Throughout my life, my mom has constantly urged me to give back to the community. As a College Republican, I walked precincts, made phone calls, and led student coalitions for local, statewide, and national candidates who I believed in. In my free time, I volunteered with special needs preschools, churches, non-profits, and Mexican development projects. This desire to help my community was a driving factor in my education, as it propelled me towards the study of international relations, a degree that empowers young adults to challenge the status quo and advocate for legitimate change across the globe.
In the era of globalization, the small community that my mom urged me to help became much larger than she could have anticipated. With the technological advancements of the past decade, I can speak just as easily with a friend who lives in London on video chat as I can with a neighbor over dinner. As the world continues to get smaller it becomes even easier to engage with fellow young adults who encounter some of the same problems we do everyday in America. This “flatter world” makes the reality of a teenager born into a war torn country, the reality of an American who can glimpse into the Twitter-sphere and read about the atrocities committed by rogue leaders around the world. This idea really resonated with me during the Arab Spring where the international community watched a revolution ignite from Cairo and Damascus to Tripoli and Tunis as Middle Eastern youth broadcasted their bold protests via smartphones.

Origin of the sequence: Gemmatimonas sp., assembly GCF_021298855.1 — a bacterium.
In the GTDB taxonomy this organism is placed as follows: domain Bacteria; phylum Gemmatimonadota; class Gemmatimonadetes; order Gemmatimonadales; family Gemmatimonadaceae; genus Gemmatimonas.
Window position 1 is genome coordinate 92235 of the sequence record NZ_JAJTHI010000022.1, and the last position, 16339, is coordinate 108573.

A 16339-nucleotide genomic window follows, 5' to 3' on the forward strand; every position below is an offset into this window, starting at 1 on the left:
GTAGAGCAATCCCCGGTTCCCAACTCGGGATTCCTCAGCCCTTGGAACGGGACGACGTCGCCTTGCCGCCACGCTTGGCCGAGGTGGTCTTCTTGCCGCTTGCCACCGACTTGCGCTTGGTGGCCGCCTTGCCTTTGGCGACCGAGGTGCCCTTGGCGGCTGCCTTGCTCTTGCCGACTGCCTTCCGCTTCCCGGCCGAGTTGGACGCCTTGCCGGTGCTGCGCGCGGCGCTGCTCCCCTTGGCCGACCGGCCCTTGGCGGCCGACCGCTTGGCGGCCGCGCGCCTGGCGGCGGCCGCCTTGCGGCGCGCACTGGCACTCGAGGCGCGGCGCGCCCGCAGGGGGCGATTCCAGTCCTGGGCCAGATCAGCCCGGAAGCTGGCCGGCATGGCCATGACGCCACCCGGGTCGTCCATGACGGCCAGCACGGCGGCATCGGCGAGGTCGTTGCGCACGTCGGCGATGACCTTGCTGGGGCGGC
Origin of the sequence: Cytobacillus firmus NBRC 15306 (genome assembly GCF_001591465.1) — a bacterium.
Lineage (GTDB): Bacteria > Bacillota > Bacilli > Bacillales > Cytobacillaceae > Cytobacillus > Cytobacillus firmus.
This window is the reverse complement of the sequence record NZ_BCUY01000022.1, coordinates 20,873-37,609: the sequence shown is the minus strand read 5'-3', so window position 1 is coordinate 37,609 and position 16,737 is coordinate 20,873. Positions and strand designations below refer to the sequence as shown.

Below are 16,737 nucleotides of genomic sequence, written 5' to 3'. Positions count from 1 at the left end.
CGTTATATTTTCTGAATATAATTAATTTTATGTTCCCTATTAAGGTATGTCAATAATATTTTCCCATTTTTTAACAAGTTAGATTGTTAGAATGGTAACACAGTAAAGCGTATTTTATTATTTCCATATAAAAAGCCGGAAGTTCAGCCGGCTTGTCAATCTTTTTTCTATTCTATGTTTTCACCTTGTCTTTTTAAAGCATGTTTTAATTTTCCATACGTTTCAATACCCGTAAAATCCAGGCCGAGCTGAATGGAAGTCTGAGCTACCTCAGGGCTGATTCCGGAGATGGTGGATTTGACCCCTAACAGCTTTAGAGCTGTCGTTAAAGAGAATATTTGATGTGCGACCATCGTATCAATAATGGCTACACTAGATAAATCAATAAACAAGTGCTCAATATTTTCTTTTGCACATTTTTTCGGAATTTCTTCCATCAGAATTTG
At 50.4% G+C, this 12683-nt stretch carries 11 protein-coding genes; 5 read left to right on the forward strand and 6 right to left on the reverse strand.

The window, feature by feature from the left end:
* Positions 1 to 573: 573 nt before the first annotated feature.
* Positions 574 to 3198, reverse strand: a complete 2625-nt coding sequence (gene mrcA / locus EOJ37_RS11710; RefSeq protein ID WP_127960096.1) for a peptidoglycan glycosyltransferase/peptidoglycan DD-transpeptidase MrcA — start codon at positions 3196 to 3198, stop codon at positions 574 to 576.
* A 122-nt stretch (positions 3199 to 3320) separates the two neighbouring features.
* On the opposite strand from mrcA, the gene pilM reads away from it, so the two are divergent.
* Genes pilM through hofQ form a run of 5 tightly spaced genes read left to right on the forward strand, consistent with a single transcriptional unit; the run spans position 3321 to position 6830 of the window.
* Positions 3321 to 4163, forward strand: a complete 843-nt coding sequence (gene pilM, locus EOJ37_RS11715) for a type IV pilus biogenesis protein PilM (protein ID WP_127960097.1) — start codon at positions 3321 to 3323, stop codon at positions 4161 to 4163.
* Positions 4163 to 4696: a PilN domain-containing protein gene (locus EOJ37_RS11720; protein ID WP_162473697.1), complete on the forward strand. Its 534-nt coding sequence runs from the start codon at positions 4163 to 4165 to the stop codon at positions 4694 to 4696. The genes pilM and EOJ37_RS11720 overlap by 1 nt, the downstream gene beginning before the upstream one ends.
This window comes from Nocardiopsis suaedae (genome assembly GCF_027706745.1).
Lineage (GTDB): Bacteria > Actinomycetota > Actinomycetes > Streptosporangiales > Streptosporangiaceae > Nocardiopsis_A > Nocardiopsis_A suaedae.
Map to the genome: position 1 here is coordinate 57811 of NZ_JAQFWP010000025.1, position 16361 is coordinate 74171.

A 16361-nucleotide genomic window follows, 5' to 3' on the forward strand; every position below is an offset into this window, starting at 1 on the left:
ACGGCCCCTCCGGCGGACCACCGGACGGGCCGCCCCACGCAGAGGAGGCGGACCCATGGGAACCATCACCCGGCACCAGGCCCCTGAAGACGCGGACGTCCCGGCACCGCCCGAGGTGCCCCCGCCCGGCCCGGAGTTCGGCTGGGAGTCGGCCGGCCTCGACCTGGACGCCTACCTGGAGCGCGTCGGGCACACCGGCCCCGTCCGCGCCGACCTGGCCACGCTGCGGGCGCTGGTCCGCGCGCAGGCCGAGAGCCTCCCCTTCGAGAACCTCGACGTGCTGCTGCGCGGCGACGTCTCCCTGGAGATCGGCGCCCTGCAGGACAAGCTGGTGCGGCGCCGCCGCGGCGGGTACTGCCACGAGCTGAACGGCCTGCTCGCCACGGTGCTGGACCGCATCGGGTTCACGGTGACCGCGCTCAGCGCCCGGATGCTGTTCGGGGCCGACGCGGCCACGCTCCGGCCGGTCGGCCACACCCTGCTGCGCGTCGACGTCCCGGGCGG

Until now, this idea of democratization within the MENA region had been all but written off by academics who attributed the quagmire in the Middle East to the rentier state, imperialism, or shallow conceptions of Islam. The possibility for democracy in the Middle East has never seemed so obtainable. By encouraging young adults to make an impact on their community, the vicious cycle of oppression in the region can finally be reversed. With transparency at a record high, courtesy of the social media revolution, tyrants can be held accountable for their actions. After two decades in the classroom, I am extremely excited to help the global community, as a result, I’ve been compelled to join EPIC, an organization dedicated to pursuing better options in Iraq by empowering Iraqi youth.
My name is Chelsey Mullins and I am the Spring 2013 Online and Communication Intern at EPIC. Please feel free to read more about me here!